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Vaccinations Seen as Key Tool for Rebuilding Convention Industry

Meeting-industry and city leaders alike make the case for vaccinations. With the Pfizer vaccine fully approved, are more mandates coming to salvage in-person events?

On August 20, the Department of Homeland Security announced that the U.S. is extending by 30 days its restrictions on non-essential travel at land and ferry crossings with Canada and Mexico through September 21. In response, the U.S. Travel Association both reproached DHS for its decision and reminded constituents of the importance of vaccinations.

“Travel restrictions are no longer protecting us from the virus—vaccines are,” wrote Tori Emerson Barnes, USTA executive vice president of public affairs and policy. “Every day that our land borders remain closed delays America’s economic and jobs recovery, causing greater damage to the millions of people whose livelihoods depend on travel and tourism.”

Vaccinations, said Roger Dow, USTA president and CEO, in a July 28 statement, are “the fastest path to normalcy for all.”

With the Pfizer vaccine now fully approved by the FDA—it only had emergency-use authorization before August 23—vaccinations could play a larger role in controlling the spread of the virus, given that people might have more confidence in vaccine safety and then more communities and organizations might feel emboldened to require vaccinations. For one, the Pentagon will now mandate vaccines for active-duty service members.

San Francisco launched a vaccine mandate on August 30 for attendees at large indoor events and for visitors to bars, restaurants, entertainment venues, and other venues. A similar mandate was announced in New York City, with enforcement starting in early September. Discussing the vaccination requirement, San Francisco Mayor London Breed said, “If we want to continue to open up, to make sure that people are healthy, to make sure we're protected, to make sure that we’re in a good place as a city from a public-health perspective, so that our economy can really recover to its fullest extent, we all have to do our part. We need to get vaccinated.”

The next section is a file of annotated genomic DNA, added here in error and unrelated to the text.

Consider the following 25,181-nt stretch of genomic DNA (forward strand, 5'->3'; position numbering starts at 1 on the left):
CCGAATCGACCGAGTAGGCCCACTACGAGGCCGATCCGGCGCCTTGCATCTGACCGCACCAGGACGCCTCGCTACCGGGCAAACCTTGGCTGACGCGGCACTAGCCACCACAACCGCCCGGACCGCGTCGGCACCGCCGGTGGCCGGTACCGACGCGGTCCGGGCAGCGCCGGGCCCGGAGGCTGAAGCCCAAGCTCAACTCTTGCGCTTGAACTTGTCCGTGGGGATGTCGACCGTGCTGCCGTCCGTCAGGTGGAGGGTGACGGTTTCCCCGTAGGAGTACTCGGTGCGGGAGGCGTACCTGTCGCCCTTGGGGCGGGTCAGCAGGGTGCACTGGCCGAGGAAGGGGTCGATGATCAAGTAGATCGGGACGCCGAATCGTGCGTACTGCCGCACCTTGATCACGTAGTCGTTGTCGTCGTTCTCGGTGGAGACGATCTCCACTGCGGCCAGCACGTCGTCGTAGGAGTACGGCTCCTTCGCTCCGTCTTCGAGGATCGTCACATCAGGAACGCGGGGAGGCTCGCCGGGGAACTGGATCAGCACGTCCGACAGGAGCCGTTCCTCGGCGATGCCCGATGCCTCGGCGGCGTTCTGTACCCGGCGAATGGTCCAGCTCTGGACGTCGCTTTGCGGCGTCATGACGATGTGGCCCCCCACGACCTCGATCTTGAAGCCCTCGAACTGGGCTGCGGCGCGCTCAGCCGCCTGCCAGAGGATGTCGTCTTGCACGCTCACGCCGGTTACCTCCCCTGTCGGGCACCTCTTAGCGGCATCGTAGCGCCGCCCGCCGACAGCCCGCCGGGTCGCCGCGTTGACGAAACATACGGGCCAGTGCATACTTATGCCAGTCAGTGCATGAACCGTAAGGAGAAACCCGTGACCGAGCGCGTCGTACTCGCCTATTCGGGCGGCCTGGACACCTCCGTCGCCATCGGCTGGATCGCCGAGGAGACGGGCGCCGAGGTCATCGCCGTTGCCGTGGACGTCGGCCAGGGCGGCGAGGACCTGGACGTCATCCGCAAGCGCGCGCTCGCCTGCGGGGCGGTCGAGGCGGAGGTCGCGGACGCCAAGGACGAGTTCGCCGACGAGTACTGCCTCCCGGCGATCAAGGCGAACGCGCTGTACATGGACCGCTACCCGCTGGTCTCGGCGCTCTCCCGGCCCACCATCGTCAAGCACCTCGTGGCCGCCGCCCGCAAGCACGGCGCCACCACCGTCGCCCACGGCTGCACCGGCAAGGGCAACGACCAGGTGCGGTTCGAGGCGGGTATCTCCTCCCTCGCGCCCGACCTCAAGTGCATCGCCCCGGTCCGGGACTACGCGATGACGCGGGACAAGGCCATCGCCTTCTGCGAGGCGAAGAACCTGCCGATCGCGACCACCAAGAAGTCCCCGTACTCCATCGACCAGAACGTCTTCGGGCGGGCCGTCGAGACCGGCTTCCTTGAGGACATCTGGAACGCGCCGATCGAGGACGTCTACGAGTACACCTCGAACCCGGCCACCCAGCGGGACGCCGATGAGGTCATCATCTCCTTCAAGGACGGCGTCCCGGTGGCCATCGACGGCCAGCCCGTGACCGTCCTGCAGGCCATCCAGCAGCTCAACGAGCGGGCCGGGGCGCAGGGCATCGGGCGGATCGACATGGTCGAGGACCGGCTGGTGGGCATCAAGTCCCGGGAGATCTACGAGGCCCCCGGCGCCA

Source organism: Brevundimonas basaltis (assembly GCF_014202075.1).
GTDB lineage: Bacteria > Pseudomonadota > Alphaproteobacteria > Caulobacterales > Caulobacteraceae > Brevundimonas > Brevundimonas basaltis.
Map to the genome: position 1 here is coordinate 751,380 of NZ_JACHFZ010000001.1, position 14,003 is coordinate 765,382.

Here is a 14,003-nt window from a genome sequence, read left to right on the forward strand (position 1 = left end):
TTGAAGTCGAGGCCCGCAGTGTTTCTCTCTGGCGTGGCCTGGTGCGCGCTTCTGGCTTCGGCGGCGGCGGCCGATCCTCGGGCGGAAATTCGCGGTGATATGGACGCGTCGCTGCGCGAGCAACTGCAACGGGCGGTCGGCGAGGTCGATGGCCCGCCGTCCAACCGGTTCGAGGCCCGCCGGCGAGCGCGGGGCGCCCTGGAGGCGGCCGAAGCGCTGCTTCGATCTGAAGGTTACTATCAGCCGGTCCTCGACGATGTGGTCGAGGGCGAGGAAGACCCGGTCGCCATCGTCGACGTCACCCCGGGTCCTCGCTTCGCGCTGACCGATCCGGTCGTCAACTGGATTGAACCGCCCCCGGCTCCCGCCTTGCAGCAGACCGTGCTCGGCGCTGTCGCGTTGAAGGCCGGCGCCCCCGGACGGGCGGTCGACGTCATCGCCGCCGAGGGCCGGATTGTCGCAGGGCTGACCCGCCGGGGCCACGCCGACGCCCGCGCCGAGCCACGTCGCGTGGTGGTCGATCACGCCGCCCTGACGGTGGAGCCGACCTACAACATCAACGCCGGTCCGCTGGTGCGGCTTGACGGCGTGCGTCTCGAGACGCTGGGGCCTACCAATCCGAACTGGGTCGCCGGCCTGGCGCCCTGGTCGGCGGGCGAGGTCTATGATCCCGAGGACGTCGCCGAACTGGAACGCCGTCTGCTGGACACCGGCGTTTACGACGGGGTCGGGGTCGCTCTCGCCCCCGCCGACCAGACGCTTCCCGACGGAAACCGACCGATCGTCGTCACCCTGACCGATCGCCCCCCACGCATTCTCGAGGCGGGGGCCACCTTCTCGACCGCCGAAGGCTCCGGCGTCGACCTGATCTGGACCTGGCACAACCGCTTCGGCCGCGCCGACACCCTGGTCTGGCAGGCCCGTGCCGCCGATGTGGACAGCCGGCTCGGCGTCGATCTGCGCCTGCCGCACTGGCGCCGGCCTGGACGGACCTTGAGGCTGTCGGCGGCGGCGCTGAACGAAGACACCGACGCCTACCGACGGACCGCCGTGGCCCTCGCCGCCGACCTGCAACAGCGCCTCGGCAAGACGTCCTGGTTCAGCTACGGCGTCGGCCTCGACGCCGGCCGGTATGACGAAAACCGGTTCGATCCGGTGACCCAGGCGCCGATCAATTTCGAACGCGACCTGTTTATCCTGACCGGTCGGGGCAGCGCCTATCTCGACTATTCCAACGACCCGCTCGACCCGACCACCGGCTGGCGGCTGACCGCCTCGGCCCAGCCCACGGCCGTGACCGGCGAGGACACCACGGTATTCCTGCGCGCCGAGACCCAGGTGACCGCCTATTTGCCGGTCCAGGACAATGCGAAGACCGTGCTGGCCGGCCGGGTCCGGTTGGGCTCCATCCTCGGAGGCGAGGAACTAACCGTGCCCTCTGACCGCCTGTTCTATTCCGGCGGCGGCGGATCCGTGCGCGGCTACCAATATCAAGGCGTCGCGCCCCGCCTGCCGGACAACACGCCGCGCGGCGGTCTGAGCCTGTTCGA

In the meetings industry, a similar declaration came this month from Sherrif Karamat, president and CEO of the Professional Convention Management Association. In a LinkedIn post titled “It’s Our Time, We Need to Act,” he wrote to the industry asking all to do their part: “Over these past few months, many of us have had the opportunity to re-enable the connections, inclusivity, and innovation our audiences have been yearning for. Sadly, we are back at a crossroads. Our audiences now face the very real potential of another dark, lonely winter if we don’t collectively act and be part of the solution. Get vaccinated. Wear a mask. … Let’s be on the right side of history and science. For the sake of your own health, those around you, and our economic reboot, please get vaccinated.”

Unfortunately, an uptick in the vaccination rate and any resulting decline in Covid-19 will be too late for VidCon, which just canceled its large October event at the Anaheim Convention Center. A sampling of other events that have canceled as a result of the recent surge in Covid cases linked to the more-transmissible delta variant include the New York Auto Show; New Orleans' Jazz and Heritage Festival; the Association of periOperative Registered Nurses annual meeting in Orlando; and the North American Association of Food Equipment Manufacturers show in Orlando.

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